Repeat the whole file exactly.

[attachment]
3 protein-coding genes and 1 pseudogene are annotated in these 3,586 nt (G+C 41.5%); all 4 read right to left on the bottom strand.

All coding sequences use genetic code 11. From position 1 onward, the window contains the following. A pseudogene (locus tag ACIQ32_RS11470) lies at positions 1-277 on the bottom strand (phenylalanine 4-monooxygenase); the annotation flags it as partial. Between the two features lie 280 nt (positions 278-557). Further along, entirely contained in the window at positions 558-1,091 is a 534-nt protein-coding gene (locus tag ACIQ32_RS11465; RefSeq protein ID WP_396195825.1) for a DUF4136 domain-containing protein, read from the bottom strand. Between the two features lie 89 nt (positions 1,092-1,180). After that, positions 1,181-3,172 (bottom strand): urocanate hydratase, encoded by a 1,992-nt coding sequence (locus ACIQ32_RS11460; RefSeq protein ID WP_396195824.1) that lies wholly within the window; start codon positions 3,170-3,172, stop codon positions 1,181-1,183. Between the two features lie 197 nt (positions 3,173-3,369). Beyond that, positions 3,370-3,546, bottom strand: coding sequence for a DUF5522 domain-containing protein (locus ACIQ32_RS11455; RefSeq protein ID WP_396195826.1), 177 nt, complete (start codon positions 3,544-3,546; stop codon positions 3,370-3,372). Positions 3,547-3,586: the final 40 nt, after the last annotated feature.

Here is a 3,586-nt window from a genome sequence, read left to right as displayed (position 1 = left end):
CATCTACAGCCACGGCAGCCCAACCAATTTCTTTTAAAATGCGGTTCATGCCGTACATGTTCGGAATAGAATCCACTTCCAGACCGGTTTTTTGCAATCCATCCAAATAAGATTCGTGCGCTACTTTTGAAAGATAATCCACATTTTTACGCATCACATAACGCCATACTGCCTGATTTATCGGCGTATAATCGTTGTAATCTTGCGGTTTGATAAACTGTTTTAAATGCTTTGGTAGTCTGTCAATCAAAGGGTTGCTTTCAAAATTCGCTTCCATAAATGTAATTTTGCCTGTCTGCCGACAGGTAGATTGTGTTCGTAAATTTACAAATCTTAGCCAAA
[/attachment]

3 protein-coding genes and 1 pseudogene are annotated in these 3,586 nt (G+C 41.5%); all 4 read right to left on the bottom strand.

All coding sequences use genetic code 11. From position 1 onward, the window contains the following. A pseudogene (locus tag ACIQ32_RS11470) lies at positions 1-277 on the bottom strand (phenylalanine 4-monooxygenase); the annotation flags it as partial. Between the two features lie 280 nt (positions 278-557). Further along, entirely contained in the window at positions 558-1,091 is a 534-nt protein-coding gene (locus tag ACIQ32_RS11465; RefSeq protein ID WP_396195825.1) for a DUF4136 domain-containing protein, read from the bottom strand. Between the two features lie 89 nt (positions 1,092-1,180). After that, positions 1,181-3,172 (bottom strand): urocanate hydratase, encoded by a 1,992-nt coding sequence (locus ACIQ32_RS11460; RefSeq protein ID WP_396195824.1) that lies wholly within the window; start codon positions 3,170-3,172, stop codon positions 1,181-1,183. Between the two features lie 197 nt (positions 3,173-3,369). Beyond that, positions 3,370-3,546, bottom strand: coding sequence for a DUF5522 domain-containing protein (locus ACIQ32_RS11455; RefSeq protein ID WP_396195826.1), 177 nt, complete (start codon positions 3,544-3,546; stop codon positions 3,370-3,372). Positions 3,547-3,586: the final 40 nt, after the last annotated feature.

Here is a 3,586-nt window from a genome sequence, read left to right as displayed (position 1 = left end):
CATCTACAGCCACGGCAGCCCAACCAATTTCTTTTAAAATGCGGTTCATGCCGTACATGTTCGGAATAGAATCCACTTCCAGACCGGTTTTTTGCAATCCATCCAAATAAGATTCGTGCGCTACTTTTGAAAGATAATCCACATTTTTACGCATCACATAACGCCATACTGCCTGATTTATCGGCGTATAATCGTTGTAATCTTGCGGTTTGATAAACTGTTTTAAATGCTTTGGTAGTCTGTCAATCAAAGGGTTGCTTTCAAAATTCGCTTCCATAAATGTAATTTTGCCTGTCTGCCGACAGGTAGATTGTGTTCGTAAATTTACAAATCTTAGCCAAA